Lowry in the hunt after round of 69 in Ohio

Ireland's Shane Lowry is very much in the mix after the opening round of the US PGA Workday Charity Open in Dublin, Ohio.
Lowry in the hunt after round of 69 in Ohio
Shane Lowry. Picture by Ross Kinnaird/Getty Images
Shane Lowry. Picture by Ross Kinnaird/Getty Images

Ireland's Shane Lowry is very much in the mix after the opening round of the US PGA Workday Charity Open in Dublin, Ohio.

The Offaly man carded a round of 69 and sits tied for 11th on three-under, three shots off the pace.

Lowry came in to this week's tournament on the back of missed cuts at the Heritage and the Colonial, while he was 60th at the Travellers' Championship.

“I’ve come back out, missed two of the three cuts, but, all in all, I feel like my game is really good," he told the Golf Channel.

"I’ve just struggled on the greens a little bit and I just need to build up a little bit of confidence. I feel like I’m right where I want to be, it’s just on the greens I need to improve.

"Tee-to-green, I’ve been fine. If I can just get better on the greens, I feel I’ll be there or thereabouts. It’s all about waiting for it to happen and just not trying to force it too much.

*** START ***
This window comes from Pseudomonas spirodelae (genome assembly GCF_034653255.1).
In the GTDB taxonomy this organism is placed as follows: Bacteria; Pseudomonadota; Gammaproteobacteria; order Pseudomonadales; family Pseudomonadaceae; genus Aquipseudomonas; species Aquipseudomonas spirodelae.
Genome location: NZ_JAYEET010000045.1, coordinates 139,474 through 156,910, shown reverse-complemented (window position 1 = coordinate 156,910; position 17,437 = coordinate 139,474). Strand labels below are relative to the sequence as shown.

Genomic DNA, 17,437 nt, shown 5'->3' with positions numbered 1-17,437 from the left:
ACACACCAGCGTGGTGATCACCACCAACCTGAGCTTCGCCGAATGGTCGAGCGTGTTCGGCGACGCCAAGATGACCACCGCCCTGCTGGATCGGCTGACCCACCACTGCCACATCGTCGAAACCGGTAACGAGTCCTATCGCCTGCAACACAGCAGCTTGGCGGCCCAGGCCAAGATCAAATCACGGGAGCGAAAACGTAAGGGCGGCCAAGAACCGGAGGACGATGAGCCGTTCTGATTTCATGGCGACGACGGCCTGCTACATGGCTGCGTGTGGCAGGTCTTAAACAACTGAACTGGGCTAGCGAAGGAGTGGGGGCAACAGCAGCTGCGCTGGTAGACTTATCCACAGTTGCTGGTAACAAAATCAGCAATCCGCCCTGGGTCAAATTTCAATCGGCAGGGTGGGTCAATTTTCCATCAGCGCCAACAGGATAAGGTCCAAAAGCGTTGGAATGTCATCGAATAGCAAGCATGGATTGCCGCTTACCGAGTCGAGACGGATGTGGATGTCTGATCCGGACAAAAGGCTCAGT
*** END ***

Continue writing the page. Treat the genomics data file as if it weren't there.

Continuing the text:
"I sometimes can force it too much and try too hard, so it’s just about trusting the process and waiting for it all to happen.”

Meanwhile, Ireland’s 2027 Ryder Cup host venue has given its support to the decision to postpone this year’s matches between the United States and Europe.

The PGA of America on Wednesday announced that it was putting back the 43rd matches, set for Whistling Straits in Wisconsin, by 12 months to September 2021 due to health and safety concerns surrounding the Covid-19 pandemic.

The knock-on effect has been that the Ryder Cup will return to odd years in future, for the first time since 1999 after the 2001 matches were postponed to 2002 in the wake of the 9/11 terrorist attacks in the USA.

That decision means the Co. Limerick golf resort owned by JP McManus will not host the event in 2027 rather than 2026 and Adare Manor issued a statement yesterday supporting the move to what will be the 100th anniversary of the first playing of the Ryder Cup in 1927.

“As a future Ryder Cup venue, Adare Manor is understanding and fully supportive of the decision to postpone this year’s event at Whistling Straits, given the circumstances of the coronavirus pandemic,” the statement read, before adding: “As our own exciting plans for The Ryder Cup at Adare Manor in 2027 continue, where we’ll be honoured to now be staging the centenary year, we would like to wish Whistling Straits the very best in their preparations over the next 12 months.”

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